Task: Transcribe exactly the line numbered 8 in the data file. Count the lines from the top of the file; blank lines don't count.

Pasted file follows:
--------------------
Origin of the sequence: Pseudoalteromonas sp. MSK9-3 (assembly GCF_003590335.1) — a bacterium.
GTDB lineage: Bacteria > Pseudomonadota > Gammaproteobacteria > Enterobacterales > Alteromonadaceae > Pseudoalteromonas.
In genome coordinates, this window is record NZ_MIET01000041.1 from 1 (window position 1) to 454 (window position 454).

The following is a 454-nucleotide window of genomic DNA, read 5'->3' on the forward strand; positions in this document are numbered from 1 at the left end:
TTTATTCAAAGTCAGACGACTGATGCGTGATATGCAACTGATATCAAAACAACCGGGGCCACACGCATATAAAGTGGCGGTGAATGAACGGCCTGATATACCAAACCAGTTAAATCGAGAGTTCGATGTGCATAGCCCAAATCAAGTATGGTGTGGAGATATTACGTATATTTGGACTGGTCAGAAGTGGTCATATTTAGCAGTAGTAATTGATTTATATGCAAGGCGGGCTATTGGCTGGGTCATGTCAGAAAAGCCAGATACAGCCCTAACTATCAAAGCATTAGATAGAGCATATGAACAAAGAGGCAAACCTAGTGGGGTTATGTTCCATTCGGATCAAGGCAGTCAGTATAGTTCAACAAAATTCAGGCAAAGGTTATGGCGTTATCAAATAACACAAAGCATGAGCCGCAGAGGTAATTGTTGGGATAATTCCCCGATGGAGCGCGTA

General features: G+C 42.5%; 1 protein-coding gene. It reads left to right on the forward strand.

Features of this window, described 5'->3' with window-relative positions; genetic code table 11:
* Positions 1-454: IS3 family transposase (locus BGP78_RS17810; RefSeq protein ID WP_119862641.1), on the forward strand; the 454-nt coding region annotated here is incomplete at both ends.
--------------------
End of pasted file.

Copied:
* Positions 1-454: IS3 family transposase (locus BGP78_RS17810; RefSeq protein ID WP_119862641.1), on the forward strand; the 454-nt coding region annotated here is incomplete at both ends.